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Bush Got It Right... Unlike Mr. Clinton

By Jack Kelly

"Scooter" Libby will serve as much time in prison for lying under oath to a federal grand jury as Bill Clinton served for lying under oath to a federal grand jury.

Mr. Libby, who was chief of staff to Vice President Dick Cheney, was convicted in March of lying about from whom he learned that Valerie Plame Wilson worked at the CIA. Last month Judge Reggie Walton sentenced him to 30 months in prison and a $250,000 fine.

On Monday, President Bush commuted the prison sentence. His conviction still stands, and Mr. Libby still must pay the fine.

Democrats were outraged. "As Independence Day nears, we are reminded that one of the principles our forefathers fought for was equal justice under law," said Sen. Charles Schumer of New York. "This commutation completely tramples on that principle."

Rep. Jesse Jackson Jr. said President Bush should be impeached for "crimes against the Constitution of the United States."

So were liberal newspapers. "President Bush's commutation of a pal's prison sentence counts as a most shocking act of disrespect for the U.S. justice system," said the Seattle Post-Intelligencer in an editorial.

"In this case, Mr. Bush didn't sound like a leader making tough decisions about justice," said the New York Times. "He sounded like a man worried about what a former loyalist might say when actually staring into a prison cell."

These worthies were outraged in the fall of 1998, too. But then they were outraged because President Clinton had been impeached for committing perjury.

With so many others piling on, Hillary Clinton should have had the good sense to hold her tongue. But she said "this commutation sends the clear signal that in this administration, cronyism and ideology trump competence and justice."

That's rich, as in Marc Rich, the financier who fled the country to avoid prosecution for tax evasion, fraud and "trading with the enemy." On his last day in office, President Clinton pardoned Mr. Rich after his ex-wife, Denise (with whom Mr. Clinton reportedly had been sleeping) donated $1 million to the Democratic party and $10,000 to the Clintons' legal defense fund.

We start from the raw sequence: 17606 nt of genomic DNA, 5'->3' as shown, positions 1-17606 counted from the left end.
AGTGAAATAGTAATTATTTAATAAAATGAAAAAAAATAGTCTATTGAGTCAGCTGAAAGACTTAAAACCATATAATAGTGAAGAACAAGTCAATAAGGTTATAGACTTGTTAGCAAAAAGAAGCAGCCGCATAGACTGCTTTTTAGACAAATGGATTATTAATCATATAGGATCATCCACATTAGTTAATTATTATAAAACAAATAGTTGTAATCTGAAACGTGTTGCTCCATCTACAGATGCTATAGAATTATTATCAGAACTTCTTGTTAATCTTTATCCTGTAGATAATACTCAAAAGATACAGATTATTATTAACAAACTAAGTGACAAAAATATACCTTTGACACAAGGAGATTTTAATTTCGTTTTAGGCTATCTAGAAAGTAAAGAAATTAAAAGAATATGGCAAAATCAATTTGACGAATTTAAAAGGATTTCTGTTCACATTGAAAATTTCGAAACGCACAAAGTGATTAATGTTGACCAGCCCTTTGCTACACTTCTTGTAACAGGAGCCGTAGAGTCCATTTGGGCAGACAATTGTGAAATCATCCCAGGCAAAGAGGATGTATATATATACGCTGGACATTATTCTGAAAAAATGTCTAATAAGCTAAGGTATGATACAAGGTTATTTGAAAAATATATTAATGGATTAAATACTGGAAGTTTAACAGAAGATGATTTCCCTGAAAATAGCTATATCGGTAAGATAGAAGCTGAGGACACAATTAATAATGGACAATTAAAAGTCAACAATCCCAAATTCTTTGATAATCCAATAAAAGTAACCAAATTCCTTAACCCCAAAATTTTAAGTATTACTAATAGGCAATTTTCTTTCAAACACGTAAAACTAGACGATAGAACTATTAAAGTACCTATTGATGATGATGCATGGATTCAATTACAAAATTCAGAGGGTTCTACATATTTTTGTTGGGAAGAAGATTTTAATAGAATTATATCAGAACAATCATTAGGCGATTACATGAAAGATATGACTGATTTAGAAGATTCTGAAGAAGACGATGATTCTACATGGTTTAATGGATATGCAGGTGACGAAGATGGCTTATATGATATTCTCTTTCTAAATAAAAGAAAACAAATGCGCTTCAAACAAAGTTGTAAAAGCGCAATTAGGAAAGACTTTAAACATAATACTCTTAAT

That day Mr. Clinton also pardoned four Orthodox Jews who had bilked the government out of some $40 million. They were leaders of the Skver sect in New Square, N.Y. Members of the sect usually vote Republican, but broke heavily for Hillary in her senate campaign after she invited the group's spiritual leader to the White House.

Others among the 140 Mr. Clinton pardoned on his last day in office were Henry Cisneros, his former Housing secretary who was convicted of lying to federal officials; Susan McDougal, his former partner in the Whitewater land deal, and his former CIA Director, John Deutch, convicted of mishandling national secrets.

Few Democrats or journalists said those pardons sent "the clear signal" that in the Clinton administration "cronyism and ideology trump competence and justice." Few Democrats or journalists said anything about them at all. Hillary Clinton could get away with her blatant hypocrisy because she knew her fellow hypocrites wouldn't call her on it.

And no complaints were heard from these worthies when Sandy Berger, who had been President Clinton's national security adviser, received no jail time -- and only a $50,000 fine -- for stealing classified documents from the National Archives.

We still don't know why Sandy stole those documents, or why he destroyed some. The news media aren't pursuing the story. For most journalists, a scandal isn't a scandal unless a Republican is involved.

Mr. Bush also took flak from the right for commuting Mr. Libby's prison sentence. The editorial pages of the Wall Street Journal and the New York Post blasted him for not pardoning Mr. Libby outright.

It wasn't a crime to disclose Ms. Plame's identity (she hadn't been covert for more than five years), and it was Deputy Secretary of State Richard Armitage who outed her, not Mr. Libby. But Special Prosecutor Patrick Fitzgerald demanded he be sentenced as if he had violated the Intelligence Identities Protection Act.

I'm suspicious of verdicts handed down by DC juries, and I think Mr. Fitzgerald is the federal equivalent of disgraced Duke rape prosecutor Michael Nifong.

But I think the president got it right. There was no underlying crime, but Mr. Libby might have lied to the grand jury. If so, he should pay. But the loss of his job, his reputation and the $250,000 fine are greater punishment than similarly situated Democratic offenders ever receive.

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